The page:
What you need to know:
- Chandni Chowk is home to many small markets and shops.
- From clothes, to wholesale borders and lace to silver and to food, it has everything in one place.
- We went on a food trail and listed the places we loved.
Blaring horns, loud street vendors and chaos greets you the moment you step into Chandni Chowk, a market place located in the heart of Old Delhi (Dilli 06), India.
Almost in the centre of the city, Chandni Chowk is a world in itself – one that has stood the test of time, and continues to grow in its commotion, every time I visit.
The shabby market place – with its old buildings, tight corridors, busy streets, rickshaws and small shops– has character, and draws you in, no matter how much you resist. From “designer lehengas” (Indian outfits), silver and stationary, to heritage and food, there is something for everyone.
Teaming with diversity, people of different faiths live in peace and harmony. It is home to the famous Jama Masjid, the Gurudwara Sis Ganj Sahib and many small temples.
Since I was a child, going to Chandni Chowk was a food pilgrimage my family indulged in during the winters. Years later, it is a tradition I like to keep alive, whenever I visit home. For that one day, cholesterol is just a word and ‘more ghee’ (clarified butter) is what dreams are made of.
While there are hundreds of places in Old Delhi worth trying, I’m going to share with you those dishes and eateries that have my heart:
1. Dahi bhallas and aloo tikki:
Once you exit the Chandni Chowk metro station and cross a temple that locals use as a landmark, you walk through a narrow passageway shoulder to shoulder with people. The ordeal is worth it because the smell of hot aloo tikki (potato cutlet) tickles your senses as you get out, and the famous Natraj Dahi Bhalla Corner is there to welcome you.
Aloo tikki (potato cutlet): If you can’t handle spicy food, this is something you should try with caution. This cutlet is made of a spicy potato mash that is deep fried. It is served with sweet and spicy chutney.
Price: Rs50 (Dh2.5)
Dahi Bhallas: Soft fried flour balls are served with yoghurt. It is garnished with sweet and spicy chutney. Pomegranate seeds are added for extra tang.
Price: Rs 50 (Dh2.5)
2. Nagori puri with halwa
Started in 1958, the Kadar Nath Premchand Sweet shop located in Kinari Bazaar is known for their samosas and gaajar ka halwa (carrot halwa). Another crowd favourite is their Nagori puri with halwa. Typically had for breakfast, the crisp puri (Indian flatbread made from plain flour and semolina) with soft halwa made from sooji (semolina) is a complete meal. This simple dish is a different version of Halwa puri, where the puris are much softer. This combination is every sweet-lover’s favourite and warms the heart on a cold winter afternoon.
Price: Rs 35 (Dh1.75)
3. Daulat Ki Chaat
This melt-in-your-mouth dessert is a winter special. Made from raw milk mixed with cream, the dish is cooled overnight over ice. After it has cooled for a couple of hours, a part of the dish is removed and whisked by hand until it becomes light and frothy. It is then blended with khoya (dried whole milk or milk thickened by heating), which adds texture. It can be topped with almonds or saffron.
In winter, Chandni Chowk sees many Daulat ki Chaat vendors, who ply their trade on movable carts. It is my favourite thing to eat, and I’m seldom satisfied with just one helping.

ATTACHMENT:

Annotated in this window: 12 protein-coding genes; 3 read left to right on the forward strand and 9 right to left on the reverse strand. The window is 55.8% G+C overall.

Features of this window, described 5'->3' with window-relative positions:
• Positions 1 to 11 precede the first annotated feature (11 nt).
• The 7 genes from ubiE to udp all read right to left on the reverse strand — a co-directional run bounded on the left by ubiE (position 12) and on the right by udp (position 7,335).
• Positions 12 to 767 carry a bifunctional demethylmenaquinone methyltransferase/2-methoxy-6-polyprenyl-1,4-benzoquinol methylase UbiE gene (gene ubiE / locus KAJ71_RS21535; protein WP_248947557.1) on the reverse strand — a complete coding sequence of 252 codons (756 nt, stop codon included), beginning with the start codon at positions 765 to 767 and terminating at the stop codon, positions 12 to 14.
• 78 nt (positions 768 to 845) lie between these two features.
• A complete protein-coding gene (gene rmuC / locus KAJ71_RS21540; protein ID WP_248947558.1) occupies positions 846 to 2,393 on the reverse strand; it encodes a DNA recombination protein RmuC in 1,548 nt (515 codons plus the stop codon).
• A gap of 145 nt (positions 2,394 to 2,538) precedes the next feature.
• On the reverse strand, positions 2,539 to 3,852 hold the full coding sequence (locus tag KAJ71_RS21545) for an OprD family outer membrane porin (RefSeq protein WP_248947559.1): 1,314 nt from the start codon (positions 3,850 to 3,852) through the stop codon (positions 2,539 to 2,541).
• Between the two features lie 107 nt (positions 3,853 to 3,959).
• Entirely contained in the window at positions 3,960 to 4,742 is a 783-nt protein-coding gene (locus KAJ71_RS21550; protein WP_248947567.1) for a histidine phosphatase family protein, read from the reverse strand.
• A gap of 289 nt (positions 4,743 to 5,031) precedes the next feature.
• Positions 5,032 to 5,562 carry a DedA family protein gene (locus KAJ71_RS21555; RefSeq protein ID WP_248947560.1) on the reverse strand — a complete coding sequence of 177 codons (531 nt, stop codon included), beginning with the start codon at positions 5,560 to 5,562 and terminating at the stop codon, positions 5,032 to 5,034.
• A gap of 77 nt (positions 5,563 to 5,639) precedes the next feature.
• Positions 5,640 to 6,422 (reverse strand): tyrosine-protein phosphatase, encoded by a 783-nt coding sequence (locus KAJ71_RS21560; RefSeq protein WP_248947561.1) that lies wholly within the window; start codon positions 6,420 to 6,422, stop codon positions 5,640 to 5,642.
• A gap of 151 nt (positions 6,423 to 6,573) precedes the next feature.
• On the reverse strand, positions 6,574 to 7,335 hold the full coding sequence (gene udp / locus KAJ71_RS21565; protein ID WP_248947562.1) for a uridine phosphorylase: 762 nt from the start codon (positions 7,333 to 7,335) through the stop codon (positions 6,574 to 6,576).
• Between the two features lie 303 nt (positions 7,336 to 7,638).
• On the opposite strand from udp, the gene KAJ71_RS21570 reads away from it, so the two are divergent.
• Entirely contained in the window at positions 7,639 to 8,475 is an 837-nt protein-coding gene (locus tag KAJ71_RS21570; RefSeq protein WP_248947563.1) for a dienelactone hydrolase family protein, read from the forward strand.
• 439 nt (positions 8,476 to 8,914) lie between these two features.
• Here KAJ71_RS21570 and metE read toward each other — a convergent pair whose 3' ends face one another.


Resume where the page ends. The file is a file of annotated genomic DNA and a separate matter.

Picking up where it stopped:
Price: Rs35 (Dh1.75)
4. Mattar Kulcha
This popular street food is served in a bowl made of paper or beetel leaves. The word mattar means garden peas. In this dish, a thick curry preparation is made with dried white peas and served with kulcha, a kind of flat bread. This seasonal dish is garnished with coriander, chopped onions and drizzled with lemon. It is sweet and spicy.
Price: Rs40 (Dh2)
5. Kesar badam milk (Saffron-almond drink)
Kept in a tub of ice, this drink is refreshing in summer and winter. Served in a bottle, the milk is yellow in colour because it has been mixed with saffron, and has pieces of almonds and cardamom mixed in the drink. Where to have it from? Bikanervala on the Dariba Kalan Street.
Price: Rs30 (Dh1.5)
Your Chandni Chowk trip is incomplete if you don’t have jalebi or fried ringlets of chickpea flour fermented with yoghurt from the Old Famous Jalebi Wala. As the name suggests, the corner shop was established in 1884, and is renowned among people from and outside the market place.
Hot jalebis are made by the minute and only 12 to 15 can be fried at a time since they are larger than the usual size of jalebis.
7. Karachi Halwa
The Chaina Ram sweet shop is located next to the Fatehpuri Masjid and is 117 years old. It is famous for its mithai (sweets), specifically, their Karachi Halwa, saffron barfi (milk fudge) and gulab jamun.
Hari Gidwani, one of the owners of the shop said: “The shop was born in 1901 in Lahore. After the India-Pakistan divide, our family moved to India. The Karachi Halwa is the most famous item one can buy, and sold in Lahore as well.”
The chewy Indian desert is served in small cubes and is full of dried fruits, namely almonds pistachios and more. “It is made out of ingredients like starch, dry fruits and ghee (clarified butter). It has a shelf life of about two months.”
Many celebrities including veteran actor Shatrughan Sinha have come to the sweet shop and are regular customers.
Prices: Karachi Halwa Rs 500-700 per Kg (Dh25-35)
In addition to food, Chandni Chowk has many streets dedicated to selling specific products. The Dariba Kalan Street is for silver, at Kinari Bazar you can get wholesale lace, cloth and items for weddings. The Khari Baoli is a wholesale spice market.
If you’ve never been to Chandni Chowk , it is definitely an adventure to go on. You’ll leave feeling full, happy and wanting more.
*Prices may vary depending on weight and quantity of certain dishes.
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